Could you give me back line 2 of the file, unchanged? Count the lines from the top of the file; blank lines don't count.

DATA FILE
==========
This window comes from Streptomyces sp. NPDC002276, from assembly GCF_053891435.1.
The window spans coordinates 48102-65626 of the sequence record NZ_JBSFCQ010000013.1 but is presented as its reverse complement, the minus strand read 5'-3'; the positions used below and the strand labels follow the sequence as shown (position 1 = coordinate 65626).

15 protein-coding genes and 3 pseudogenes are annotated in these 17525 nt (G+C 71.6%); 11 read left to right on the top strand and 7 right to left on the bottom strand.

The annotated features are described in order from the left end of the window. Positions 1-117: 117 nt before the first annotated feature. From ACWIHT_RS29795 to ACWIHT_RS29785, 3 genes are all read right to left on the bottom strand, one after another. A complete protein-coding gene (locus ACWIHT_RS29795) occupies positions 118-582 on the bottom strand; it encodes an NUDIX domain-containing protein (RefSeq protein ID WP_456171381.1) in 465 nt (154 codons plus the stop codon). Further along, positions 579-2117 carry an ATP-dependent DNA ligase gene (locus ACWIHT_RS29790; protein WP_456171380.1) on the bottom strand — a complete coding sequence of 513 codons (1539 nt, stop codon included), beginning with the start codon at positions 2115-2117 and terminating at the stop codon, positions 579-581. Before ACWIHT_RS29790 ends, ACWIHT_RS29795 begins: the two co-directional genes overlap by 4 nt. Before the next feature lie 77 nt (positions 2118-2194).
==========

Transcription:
The window spans coordinates 48102-65626 of the sequence record NZ_JBSFCQ010000013.1 but is presented as its reverse complement, the minus strand read 5'-3'; the positions used below and the strand labels follow the sequence as shown (position 1 = coordinate 65626).